The journey of a large number of bio technology or life science entrepreneurs is initially fuelled by private and public grants as well as collaborations with educational institutions. However, these grants and collaborations come with their set of challenges and restrictions, especially concerning the underlying intellectual property rights.
A private equity or venture capital exit from a portfolio company is typically achieved either through (i) a listing of the company’s shares on a stock exchange; (ii) a strategic sale of either the portfolio company or its assets; (iii) a sale to an institutional investor or other private equity or venture capital funds; or (iv) a promoter buyout or a company buyback.
In some instances, the investor also has the right to “drag along” the other shareholders of the portfolio company such that the acquirer gets control of the company. While these exit rights may be contractually available to an investor, in practice, their implementation would depend on the restrictions and conditions that are imposed on the portfolio company under law or under contract.
These restrictions and conditions could have an impact not only on the exit mechanism but also on the timeline of a deal and the valuation of the portfolio company at the time of the exit.
The biotechnology sector is heavily regulated, not just under law but also by contract. Therefore, the transaction structures should also factor in the consent requirements needed for the deal to be concluded and the certainty and timeline required for obtaining such consents.
In our experience, investments in the biotechnology and life sciences sectors are usually structured keeping in mind the entry barriers for the investment and not necessarily factoring in the exit challenges.
While the limitations and restrictions under the Companies Act, 2013, the Foreign Exchange Management Act, 1999, and the Competition Act, 2002, need no discussion, there are several other limitations and restrictions that could impact an exit.
- If land has been sourced for the portfolio company’s operations from the government under any concessional or beneficial scheme, it is not uncommon for the government to require consent not only for the transfer of the land but also for any change in shareholding (whether or not it constitutes change in control) or any change in management.
- If the portfolio company has an in-house research and development centre (R&D lab) that is recognized by and has received a grant from the Department of Scientific and Industrial Research (DSIR), the underlying assets (including the intellectual property) of the R&D lab would be subject to the terms of the grant and, in some instances, any transaction involving the intellectual property may require the prior consent of the DSIR.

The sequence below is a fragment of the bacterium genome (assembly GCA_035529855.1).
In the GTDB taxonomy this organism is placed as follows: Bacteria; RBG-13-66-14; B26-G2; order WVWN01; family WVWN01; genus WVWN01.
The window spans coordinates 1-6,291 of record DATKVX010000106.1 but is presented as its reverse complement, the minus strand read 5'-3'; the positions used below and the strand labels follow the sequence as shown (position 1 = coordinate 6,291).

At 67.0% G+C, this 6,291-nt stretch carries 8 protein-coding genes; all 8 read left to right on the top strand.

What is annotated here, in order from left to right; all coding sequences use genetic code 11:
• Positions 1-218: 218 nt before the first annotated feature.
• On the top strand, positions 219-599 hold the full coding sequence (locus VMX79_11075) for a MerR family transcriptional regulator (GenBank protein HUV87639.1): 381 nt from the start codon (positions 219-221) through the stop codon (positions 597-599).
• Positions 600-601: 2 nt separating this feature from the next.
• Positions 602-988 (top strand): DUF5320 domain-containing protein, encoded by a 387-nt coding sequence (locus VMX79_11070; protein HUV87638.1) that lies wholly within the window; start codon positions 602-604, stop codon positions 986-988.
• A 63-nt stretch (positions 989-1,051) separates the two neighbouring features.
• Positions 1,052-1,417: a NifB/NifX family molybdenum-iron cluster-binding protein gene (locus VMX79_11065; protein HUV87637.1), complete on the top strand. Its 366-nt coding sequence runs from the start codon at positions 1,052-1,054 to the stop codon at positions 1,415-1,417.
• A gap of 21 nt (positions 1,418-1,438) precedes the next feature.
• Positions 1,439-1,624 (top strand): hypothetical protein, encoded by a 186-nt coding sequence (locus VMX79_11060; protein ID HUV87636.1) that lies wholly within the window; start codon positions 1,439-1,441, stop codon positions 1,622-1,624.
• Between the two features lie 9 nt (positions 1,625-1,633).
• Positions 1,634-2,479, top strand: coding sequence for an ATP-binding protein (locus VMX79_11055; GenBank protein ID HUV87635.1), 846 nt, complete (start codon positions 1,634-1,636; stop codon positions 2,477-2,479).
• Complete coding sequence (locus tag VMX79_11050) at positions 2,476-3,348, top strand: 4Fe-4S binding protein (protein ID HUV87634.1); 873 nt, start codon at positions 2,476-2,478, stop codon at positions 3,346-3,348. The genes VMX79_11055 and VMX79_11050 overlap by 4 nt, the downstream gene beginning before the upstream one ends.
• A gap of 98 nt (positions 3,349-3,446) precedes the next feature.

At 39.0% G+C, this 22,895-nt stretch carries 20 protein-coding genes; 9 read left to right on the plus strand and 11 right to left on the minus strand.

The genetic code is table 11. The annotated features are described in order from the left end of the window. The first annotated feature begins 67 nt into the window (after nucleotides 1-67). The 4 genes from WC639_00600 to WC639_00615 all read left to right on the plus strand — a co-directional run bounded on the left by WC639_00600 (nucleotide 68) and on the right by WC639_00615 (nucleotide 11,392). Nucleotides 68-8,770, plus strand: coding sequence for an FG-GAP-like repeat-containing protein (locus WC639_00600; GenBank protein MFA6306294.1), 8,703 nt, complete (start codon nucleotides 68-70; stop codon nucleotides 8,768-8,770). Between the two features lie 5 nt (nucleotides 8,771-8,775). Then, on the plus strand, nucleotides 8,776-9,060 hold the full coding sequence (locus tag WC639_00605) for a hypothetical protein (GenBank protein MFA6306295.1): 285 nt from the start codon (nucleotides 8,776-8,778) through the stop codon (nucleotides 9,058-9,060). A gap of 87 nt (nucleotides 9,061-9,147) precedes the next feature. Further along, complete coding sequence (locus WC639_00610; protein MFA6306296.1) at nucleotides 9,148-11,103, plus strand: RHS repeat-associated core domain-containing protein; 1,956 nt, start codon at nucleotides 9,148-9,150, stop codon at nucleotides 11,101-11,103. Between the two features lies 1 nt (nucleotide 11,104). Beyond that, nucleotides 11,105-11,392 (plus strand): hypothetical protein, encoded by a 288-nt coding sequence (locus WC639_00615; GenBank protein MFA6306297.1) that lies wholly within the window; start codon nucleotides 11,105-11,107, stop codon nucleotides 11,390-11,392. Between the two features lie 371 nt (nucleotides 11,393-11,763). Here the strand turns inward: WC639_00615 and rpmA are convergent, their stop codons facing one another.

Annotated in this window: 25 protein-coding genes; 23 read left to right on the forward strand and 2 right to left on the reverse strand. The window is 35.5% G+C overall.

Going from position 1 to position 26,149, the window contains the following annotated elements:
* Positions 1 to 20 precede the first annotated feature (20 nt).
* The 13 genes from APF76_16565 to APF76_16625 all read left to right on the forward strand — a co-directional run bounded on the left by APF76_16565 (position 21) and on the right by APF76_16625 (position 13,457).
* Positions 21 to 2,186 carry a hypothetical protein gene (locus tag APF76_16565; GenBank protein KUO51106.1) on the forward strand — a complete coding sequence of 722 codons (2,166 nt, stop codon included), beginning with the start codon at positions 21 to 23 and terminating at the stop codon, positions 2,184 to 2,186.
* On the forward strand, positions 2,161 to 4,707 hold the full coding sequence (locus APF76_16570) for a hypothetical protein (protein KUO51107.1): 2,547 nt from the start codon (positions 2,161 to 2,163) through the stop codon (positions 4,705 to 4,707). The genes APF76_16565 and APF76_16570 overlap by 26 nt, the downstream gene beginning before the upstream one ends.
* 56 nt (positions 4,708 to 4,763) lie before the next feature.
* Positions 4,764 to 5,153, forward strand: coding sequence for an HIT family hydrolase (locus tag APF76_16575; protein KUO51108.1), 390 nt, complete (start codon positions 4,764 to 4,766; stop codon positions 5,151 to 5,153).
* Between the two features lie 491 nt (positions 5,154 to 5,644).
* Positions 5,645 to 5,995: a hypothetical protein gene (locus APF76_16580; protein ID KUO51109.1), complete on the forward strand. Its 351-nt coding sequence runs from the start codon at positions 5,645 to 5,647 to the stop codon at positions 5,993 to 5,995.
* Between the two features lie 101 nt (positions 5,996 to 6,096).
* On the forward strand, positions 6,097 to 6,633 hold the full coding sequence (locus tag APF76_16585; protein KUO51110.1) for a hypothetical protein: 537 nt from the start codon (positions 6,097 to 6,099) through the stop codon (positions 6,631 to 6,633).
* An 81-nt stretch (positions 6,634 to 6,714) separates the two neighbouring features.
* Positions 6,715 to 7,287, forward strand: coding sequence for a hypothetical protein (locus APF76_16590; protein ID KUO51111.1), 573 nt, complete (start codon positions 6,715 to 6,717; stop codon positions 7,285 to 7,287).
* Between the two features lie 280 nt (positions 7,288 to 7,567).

- If any intellectual property is obtained from or developed in collaboration with any educational institution (including the faculty or research scholars), the use of such intellectual property would be subject to the terms and conditions imposed by the educational institution, which could be a revenue-share mechanism, or giving an equity stake, or a mandatory consent for use or transfer of the intellectual property.
- Section 4 of the Biological Diversity Act, 2002, requires obtaining the permission of the National Biodiversity Authority before transferring the results of research relating to Indian biological resources to any person who is not a citizen of India or to an Indian company or organization that has non-Indian participation in its share capital or management.
- The Biotechnology Industry Research Assistance Council (BIRAC) provides several forms of financial assistance through various programmes to entrepreneurs, including the Biotechnology Ignition Grant for early-stage startups. These funding initiatives are available only to Indian companies (where 51% or more of the capital in the company is beneficially owned by resident Indian citizens or Indian companies) and Indian citizens. In the event of a change in control, BIRAC will have the right to reconsider further funding, governance of the underlying intellectual property and also seek a refund of the amount of grant-in-aid.
It is therefore vital that emphasis is given to issues that could impact the exit from a biotech or life sciences company even at the time of the investment in order to avoid or mitigate the risks associated with the typical hurdles in transactions involving such companies.
Ekta Bahl is a partner and Sandeep Pareekshit is a senior associate at the Hyderabad office of Samvad Partners.
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